On Friday evening, the Liberal state assembly in Victoria is meeting to select an acting president to replace resigned Svengali, Michael Kroger.
There are three candidates: long-term administrative committee Cassandra (who now has the satisfaction of being proved right about the woes of the party) Ian Quick; respected party elder Marcia Coleman and the long-serving but just defeated Box Hill MP, Robert Clark.
Kroger’s rival in last April’s presidential contest Greg Hannan who, despite Kroger supporters’ claims of massive margins, actually gave the wily Kroger a massive fright, has wisely chosen not to stand, putting party unity above personal ambition. More will be heard of him.
The party’s Young Turks will be disappointed one of their own isn’t standing. But frankly, this is a time for wise heads, not youthful know-it-allness. The three candidates each have experience, insight and patience. They know that rebuilding Victorians’ trust in the Liberal brand to be even vaguely competitive again with Labor at state and federal levels is a multi-term proposition. They know that the damage done by organisational players and power-broking MPs, alienating donors and supporters in the name of personal and factional power, has eaten like a malicious acid at the party’s Menzian heart.
And they know that the lessons of 24 November must be learned and applied, not just given lip service and an off-the-shelf review.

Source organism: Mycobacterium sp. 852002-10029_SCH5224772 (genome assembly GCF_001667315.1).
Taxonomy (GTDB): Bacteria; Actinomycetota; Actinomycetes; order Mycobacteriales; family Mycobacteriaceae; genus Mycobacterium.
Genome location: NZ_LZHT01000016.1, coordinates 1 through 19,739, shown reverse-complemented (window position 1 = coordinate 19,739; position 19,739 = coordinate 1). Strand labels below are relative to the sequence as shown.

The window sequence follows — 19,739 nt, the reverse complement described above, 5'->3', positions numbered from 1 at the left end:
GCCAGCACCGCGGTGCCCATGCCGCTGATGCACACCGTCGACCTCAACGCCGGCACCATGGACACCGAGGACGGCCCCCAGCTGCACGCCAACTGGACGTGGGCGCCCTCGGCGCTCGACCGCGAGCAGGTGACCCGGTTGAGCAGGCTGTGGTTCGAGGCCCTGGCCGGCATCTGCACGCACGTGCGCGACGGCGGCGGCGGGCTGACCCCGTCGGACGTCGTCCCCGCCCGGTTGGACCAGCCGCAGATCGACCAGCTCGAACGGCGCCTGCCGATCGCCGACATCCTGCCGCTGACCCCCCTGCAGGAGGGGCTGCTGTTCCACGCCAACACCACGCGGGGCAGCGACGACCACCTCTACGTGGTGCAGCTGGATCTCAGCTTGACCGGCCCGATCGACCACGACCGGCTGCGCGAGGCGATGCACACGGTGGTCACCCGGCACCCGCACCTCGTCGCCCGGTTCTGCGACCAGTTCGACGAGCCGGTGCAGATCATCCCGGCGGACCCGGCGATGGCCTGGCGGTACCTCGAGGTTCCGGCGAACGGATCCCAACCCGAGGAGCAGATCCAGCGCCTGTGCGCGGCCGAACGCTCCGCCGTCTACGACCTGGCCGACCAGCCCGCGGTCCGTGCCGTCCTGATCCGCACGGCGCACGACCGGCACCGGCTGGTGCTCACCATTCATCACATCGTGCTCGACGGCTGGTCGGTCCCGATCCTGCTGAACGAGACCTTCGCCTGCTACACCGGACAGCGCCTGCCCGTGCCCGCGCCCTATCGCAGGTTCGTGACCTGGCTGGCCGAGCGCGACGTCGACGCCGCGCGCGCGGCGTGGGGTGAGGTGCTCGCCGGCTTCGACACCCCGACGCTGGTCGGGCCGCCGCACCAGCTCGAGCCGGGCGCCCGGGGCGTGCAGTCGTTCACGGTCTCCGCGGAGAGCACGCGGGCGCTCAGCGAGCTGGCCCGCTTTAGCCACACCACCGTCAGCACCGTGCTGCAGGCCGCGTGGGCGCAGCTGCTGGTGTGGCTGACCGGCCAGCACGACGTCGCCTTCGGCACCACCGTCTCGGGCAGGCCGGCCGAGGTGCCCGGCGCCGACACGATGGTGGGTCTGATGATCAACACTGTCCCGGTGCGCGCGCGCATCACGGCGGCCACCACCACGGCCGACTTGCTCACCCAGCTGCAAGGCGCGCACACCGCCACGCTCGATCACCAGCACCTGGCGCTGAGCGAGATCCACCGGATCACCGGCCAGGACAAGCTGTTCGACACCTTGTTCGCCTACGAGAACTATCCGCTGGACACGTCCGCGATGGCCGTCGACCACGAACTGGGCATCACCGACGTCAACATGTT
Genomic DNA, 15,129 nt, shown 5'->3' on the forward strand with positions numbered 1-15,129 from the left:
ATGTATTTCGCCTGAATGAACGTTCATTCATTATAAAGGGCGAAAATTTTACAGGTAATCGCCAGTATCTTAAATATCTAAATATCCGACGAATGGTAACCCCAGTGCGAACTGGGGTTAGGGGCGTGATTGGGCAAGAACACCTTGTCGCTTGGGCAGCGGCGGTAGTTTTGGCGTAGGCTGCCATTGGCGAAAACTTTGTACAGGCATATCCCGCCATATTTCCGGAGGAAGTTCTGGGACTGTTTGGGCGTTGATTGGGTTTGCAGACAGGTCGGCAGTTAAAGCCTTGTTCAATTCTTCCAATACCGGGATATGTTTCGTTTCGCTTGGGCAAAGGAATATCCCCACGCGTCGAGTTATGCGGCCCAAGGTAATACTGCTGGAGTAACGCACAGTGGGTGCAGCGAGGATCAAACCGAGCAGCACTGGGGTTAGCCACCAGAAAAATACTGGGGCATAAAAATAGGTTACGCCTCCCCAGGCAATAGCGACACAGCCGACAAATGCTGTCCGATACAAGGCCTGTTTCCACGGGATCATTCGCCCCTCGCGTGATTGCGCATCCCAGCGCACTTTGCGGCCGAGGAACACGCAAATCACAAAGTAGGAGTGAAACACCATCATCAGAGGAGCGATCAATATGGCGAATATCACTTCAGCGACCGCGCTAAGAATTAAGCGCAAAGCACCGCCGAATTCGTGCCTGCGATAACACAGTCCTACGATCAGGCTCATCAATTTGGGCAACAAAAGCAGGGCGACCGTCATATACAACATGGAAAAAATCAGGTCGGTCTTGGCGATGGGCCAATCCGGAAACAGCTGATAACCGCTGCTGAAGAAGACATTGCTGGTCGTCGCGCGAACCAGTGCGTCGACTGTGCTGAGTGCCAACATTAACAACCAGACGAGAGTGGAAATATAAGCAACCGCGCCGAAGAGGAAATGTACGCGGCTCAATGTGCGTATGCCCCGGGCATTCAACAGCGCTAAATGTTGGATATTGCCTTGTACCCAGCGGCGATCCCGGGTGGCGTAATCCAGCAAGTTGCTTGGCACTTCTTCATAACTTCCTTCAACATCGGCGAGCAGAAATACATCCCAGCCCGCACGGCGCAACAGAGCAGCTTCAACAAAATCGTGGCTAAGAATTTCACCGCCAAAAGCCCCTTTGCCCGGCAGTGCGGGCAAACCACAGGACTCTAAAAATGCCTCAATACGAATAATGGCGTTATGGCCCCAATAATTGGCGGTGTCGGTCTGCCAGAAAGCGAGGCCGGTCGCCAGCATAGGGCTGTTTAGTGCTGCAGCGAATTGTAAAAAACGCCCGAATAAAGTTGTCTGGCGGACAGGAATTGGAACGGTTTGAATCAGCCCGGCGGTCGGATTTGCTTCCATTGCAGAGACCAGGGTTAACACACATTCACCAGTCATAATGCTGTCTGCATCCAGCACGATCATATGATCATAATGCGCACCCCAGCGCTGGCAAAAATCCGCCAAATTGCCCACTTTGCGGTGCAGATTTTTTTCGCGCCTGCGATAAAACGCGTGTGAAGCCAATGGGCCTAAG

That means the new president having the internal and external stature to inspire Liberals and their supporters, whether conservative or moderate. It means having a firm grasp of the policy challenges facing a decimated and under-strength parliamentary party. And, after the fiasco of the Victorian election campaign, they must not be – or seen to be – the proxy of Kroger or any other former president or factional heavy.
While each of the three candidates are decent people and have merit, just one ticks all of these boxes: Robert Clark. In losing his seat last month, Clark didn’t rush into the media in surreal denial as did certain others, but rather showed grace and dignity, putting aside his own hurt to immediately plunge himself into helping his battered party as it braces for the federal reckoning next May almost certainly will bring. He commands respect among both the party’s organisational heavies and grassroots and is no factional player. Business donors will see him as a safe pair of hands.
Most importantly, however, as his shrewd post-election analysis for Flat White of the Victorian fiasco showed, Clark grasps the steep intellectual, policy and political challenges that lie ahead for the Liberals, and for that alone, he will be a non-upstaging pillar of strength for the new state parliamentary leader, Michael O’Brien.
As a defeated MP, it’s easy to write off Clark as being the past. But there is no future without a past, and no understanding without insight. Clark offers these and should be chosen by his party peers to bind the party’s wounds and start leading it on the long road to electoral redemption in Victoria — and nationally.
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